2. Networking was the second-highest topic, with 124 searches and 89,732 solutions on site. The networking topic addresses any process of connecting computing devices (or hardware) through wired or radio wave means in order to communicate and share information from different locations.

    Why is this an important security topic? When data and information passes virtually from one location to another, entry points increase and vulnerabilities multiply. But networking has quickly become the norm in business operations today, making the security of this practice of great importance.

  3. Windows OS reached our third spot, with 106 searches and 102,211 solutions on site. This topic covers Windows operating systems from legacy versions to the latest operating systems, plus any Windows Mobile versions.

    Why is this an important security topic? As the recent WannaCry malware attack taught us, even old programs no longer in mass circulation are vulnerable to attack. Online communities with experts well-versed in formerly popular operating systems can provide tips and best practices for keeping old programs safe, as well as the latest insights on new operating systems.
    Two of our top 5 answered questions fell under this category: “WannaCry – Check Windows Machines for MS17-101 security update and disable.” – 14821 views “Microsoft Security Bulletin MS17-010 – Security Update for Microsoft Windows SMB.” – 9967 views

  4. OS Security hit number four with 95 searches and 21,561 solutions. Operating system security (OS security) deals with protecting the integrity, confidentiality, and availability of the system through preventative techniques.

    Why is this an important security topic? OS systems safeguard community assets. IT managers and professionals need to know the best ways to protect identity and data from being stolen or deleted, best practices for passwords and authentication processes, and basic safeguarding against viruses, malware, and remote hackers.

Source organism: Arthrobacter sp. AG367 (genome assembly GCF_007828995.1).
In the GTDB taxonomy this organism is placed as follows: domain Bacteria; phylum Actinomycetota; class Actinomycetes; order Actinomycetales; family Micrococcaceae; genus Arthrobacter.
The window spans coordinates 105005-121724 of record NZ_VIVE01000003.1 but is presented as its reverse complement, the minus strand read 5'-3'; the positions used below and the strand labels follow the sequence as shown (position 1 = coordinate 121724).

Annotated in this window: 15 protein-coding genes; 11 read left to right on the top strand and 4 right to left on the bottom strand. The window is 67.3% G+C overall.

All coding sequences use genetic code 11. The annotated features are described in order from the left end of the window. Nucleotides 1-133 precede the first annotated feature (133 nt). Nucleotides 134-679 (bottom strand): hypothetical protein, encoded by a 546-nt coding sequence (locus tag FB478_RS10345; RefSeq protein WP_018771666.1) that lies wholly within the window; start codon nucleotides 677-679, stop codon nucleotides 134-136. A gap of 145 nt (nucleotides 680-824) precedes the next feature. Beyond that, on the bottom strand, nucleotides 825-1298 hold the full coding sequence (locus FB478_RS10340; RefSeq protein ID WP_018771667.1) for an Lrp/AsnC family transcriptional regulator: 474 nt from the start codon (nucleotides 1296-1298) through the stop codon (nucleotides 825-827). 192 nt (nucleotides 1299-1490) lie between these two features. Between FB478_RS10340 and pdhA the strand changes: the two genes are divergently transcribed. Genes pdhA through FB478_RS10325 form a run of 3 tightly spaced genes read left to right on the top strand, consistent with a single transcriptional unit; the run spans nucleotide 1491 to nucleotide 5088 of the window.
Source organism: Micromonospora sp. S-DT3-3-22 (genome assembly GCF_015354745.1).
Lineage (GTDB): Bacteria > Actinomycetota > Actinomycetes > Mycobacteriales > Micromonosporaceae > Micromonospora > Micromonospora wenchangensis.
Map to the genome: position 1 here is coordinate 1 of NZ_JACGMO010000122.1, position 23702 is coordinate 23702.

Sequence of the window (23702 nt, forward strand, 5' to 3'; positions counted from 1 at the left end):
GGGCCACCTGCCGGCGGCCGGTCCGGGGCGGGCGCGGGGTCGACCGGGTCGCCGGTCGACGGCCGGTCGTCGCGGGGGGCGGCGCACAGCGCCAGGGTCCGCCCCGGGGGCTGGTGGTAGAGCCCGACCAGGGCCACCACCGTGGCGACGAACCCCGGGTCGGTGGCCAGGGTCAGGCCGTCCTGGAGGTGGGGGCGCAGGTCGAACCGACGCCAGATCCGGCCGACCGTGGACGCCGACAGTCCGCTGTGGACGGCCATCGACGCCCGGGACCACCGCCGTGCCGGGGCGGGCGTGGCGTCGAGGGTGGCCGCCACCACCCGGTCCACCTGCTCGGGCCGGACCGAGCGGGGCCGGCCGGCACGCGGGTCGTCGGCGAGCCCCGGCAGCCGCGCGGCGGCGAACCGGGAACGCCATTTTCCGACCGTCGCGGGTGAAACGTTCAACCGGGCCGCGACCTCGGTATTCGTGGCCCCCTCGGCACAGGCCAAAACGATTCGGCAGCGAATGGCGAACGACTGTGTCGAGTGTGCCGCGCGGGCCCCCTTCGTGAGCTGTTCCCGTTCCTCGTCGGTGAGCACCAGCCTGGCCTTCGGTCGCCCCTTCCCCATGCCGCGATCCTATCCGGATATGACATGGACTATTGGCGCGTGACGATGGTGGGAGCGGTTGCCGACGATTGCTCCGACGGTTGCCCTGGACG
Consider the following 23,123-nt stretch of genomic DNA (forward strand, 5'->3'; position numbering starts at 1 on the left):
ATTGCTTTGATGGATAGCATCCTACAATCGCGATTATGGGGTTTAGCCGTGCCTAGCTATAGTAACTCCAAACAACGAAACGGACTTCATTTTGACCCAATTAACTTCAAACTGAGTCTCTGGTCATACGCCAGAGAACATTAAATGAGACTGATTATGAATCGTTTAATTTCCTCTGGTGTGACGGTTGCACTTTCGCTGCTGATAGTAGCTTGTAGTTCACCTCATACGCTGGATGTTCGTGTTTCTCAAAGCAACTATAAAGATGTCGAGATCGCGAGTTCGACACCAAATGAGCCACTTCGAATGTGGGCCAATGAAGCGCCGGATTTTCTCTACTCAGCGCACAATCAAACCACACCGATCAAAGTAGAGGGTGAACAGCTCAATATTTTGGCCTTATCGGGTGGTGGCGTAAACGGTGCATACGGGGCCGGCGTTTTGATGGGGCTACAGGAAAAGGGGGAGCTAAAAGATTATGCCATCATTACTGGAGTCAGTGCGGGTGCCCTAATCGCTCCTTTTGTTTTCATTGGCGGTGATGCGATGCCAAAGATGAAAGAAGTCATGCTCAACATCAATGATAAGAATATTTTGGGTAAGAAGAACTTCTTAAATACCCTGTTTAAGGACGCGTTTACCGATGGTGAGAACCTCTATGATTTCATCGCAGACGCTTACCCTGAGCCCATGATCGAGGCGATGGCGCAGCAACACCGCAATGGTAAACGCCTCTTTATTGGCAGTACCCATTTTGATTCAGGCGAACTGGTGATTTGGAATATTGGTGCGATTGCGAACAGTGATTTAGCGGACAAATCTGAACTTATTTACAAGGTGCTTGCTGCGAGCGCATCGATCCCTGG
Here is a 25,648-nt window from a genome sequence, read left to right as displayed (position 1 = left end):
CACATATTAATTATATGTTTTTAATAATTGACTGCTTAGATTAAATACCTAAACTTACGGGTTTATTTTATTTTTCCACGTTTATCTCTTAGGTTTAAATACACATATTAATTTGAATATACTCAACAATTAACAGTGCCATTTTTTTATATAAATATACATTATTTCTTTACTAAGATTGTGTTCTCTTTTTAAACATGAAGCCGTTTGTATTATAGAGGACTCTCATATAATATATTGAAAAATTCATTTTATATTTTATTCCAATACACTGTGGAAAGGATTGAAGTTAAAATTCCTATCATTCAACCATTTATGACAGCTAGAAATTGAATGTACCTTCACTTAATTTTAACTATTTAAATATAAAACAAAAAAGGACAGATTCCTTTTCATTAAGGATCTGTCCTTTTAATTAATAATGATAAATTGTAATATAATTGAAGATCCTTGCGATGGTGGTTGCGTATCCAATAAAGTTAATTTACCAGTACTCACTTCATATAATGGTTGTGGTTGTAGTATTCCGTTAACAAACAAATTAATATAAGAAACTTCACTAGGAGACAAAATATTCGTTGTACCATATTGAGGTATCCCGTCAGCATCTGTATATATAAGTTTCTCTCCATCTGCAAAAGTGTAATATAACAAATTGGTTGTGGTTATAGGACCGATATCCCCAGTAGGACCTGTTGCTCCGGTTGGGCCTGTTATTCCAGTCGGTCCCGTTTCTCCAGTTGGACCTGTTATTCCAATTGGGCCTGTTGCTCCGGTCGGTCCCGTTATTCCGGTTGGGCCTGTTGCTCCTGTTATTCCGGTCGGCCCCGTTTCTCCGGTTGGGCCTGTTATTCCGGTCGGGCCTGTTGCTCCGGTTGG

5. Active Directory was our fifth most-searched security topic, with 88 hits and 73,783 solutions on site. Active Directory is Microsoft’s widely-used database infrastructure. (For example, 88% of Fortune 1000 companies and 95% of enterprises use this software.)

    Why is this an important security topic? Popular technologies are at a higher risk of being targeted due to the amount of damage a hacker can cause by finding a common and shared vulnerability. Active Directory, though popular, is a complex system that requires constant and vigilant security maintenance, positioning it as a prime opportunity for hackers.

These numbers prove that online community engagement involving real-world issues in security is at an all-time high, and as technology continues to change and hackers and breaches continue to find workarounds, I believe it will only increase. If you’re looking for how-to guides, advice, and insight into a tech topic, don’t turn on the TV or to go to a publication to find your answer. Instead, seek a community and you’ll instantly see how connections gained through these forums can help you cut through the fluff and fat to get to the heart of the matter: keeping your company secure.

This article is published as part of the IDG Contributor Network. Want to Join?